Low-Dose Aspirin Information
Aspirin helps men and women in different ways.
Aspirin can help you stay healthy as you get older. But aspirin is not right for everyone. Learn more about whether you should take low dose aspirin every day. Read more on the Men & Women: Protecting our Hearts & Brains (2-page PDF) fact sheet for more details on aspirin’s benefits and side effects.
Should women take aspirin?
Yes, men and women should take aspirin, but women should take it to protect their brains not their hearts. Aspirin prevents strokes in women, not heart attacks.
How do I decide if aspirin is right for me?
How old are you? Are you male or female? Do you have high blood pressure? Answering questions like these will help you decide if low-dose aspirin is right for you. It is important for you to know whether aspirin’s benefits are greater than its potential side effects.
- Determine if you have a risk of having a heart attack or stroke. Your risk depends on your age, sex, general health and family history. Find this out by doing a “risk assessment.” Read more about risk assessments and calculating your risk of disease: What the Experts Say.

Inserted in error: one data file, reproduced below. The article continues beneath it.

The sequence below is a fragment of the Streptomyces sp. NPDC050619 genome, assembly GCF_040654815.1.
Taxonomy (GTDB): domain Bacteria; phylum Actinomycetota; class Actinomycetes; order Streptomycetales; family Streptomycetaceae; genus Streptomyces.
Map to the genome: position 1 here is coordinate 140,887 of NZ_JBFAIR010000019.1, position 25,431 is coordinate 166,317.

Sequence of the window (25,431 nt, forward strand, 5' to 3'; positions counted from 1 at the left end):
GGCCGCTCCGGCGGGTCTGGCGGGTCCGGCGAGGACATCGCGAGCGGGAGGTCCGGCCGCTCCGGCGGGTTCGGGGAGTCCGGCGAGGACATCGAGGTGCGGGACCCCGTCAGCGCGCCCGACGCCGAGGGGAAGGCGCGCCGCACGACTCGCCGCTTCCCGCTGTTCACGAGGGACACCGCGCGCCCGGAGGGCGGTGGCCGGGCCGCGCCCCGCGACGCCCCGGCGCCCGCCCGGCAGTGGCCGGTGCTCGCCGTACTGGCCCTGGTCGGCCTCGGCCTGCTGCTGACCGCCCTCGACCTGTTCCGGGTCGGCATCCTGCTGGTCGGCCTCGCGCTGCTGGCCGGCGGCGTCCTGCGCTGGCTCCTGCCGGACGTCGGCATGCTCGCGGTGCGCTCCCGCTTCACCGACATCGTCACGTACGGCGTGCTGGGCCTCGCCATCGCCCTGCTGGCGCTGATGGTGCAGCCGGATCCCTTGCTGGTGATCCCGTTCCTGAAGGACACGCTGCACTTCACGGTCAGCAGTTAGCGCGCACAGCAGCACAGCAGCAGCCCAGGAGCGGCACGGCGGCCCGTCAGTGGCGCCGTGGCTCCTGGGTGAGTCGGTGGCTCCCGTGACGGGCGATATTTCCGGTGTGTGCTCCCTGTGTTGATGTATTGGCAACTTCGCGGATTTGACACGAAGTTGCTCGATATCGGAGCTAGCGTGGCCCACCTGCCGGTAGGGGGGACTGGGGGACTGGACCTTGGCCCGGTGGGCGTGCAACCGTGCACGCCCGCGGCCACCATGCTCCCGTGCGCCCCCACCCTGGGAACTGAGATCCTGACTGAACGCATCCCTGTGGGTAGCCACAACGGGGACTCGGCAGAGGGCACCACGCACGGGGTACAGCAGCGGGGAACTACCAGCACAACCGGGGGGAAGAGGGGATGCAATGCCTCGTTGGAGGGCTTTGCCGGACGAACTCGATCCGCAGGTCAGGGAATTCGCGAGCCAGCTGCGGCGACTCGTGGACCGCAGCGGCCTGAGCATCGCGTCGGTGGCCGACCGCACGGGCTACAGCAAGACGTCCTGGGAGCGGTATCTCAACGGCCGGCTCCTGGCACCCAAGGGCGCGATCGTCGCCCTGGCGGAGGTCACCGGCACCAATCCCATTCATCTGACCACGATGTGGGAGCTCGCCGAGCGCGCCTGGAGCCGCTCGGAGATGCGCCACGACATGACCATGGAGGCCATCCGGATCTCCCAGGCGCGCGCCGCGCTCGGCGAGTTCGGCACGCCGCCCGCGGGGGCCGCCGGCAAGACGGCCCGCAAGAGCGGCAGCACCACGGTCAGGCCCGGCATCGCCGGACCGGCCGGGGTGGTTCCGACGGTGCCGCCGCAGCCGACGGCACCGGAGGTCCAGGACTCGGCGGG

- Will you develop side effects if you take aspirin (more information on this below)?
- Determine if the benefits of protecting you more against a heart attack (men) or stroke (women) outweigh the severity of the side effects.
Should all adults take aspirin to stay healthy?
If you are a man over 45 or a woman over 55, talk to your health care provider. Ask if aspirin can protect your health without causing too many side effects. If you are not likely to get heart disease or have a stroke, you may not need to take aspirin. Take aspirin if:
- Heart disease or stroke at an early age runs in your family
- You have other risk factors
Does aspirin prevent cancer?
Aspirin can help prevent different kinds of cancer. We know it prevents colorectal cancer in both men and women. It may help prevent other cancers, too. Ask your doctor if low-dose aspirin once a day can help protect you against heart attack, stroke and cancer.
Side effects of taking low-dose aspirin could include:
- Bleeding in the stomach serious enough to require a blood transfusion
- Bleeding in the brain
Aspirin side effects are more common if you:
- Are older
- Take pain medicines called “NSAIDs,” such as ibuprofen (Advil®) or naproxen (Aleve®)
- Have had stomach ulcers
- Take other blood thinner medicines, such as warfarin or Plavix®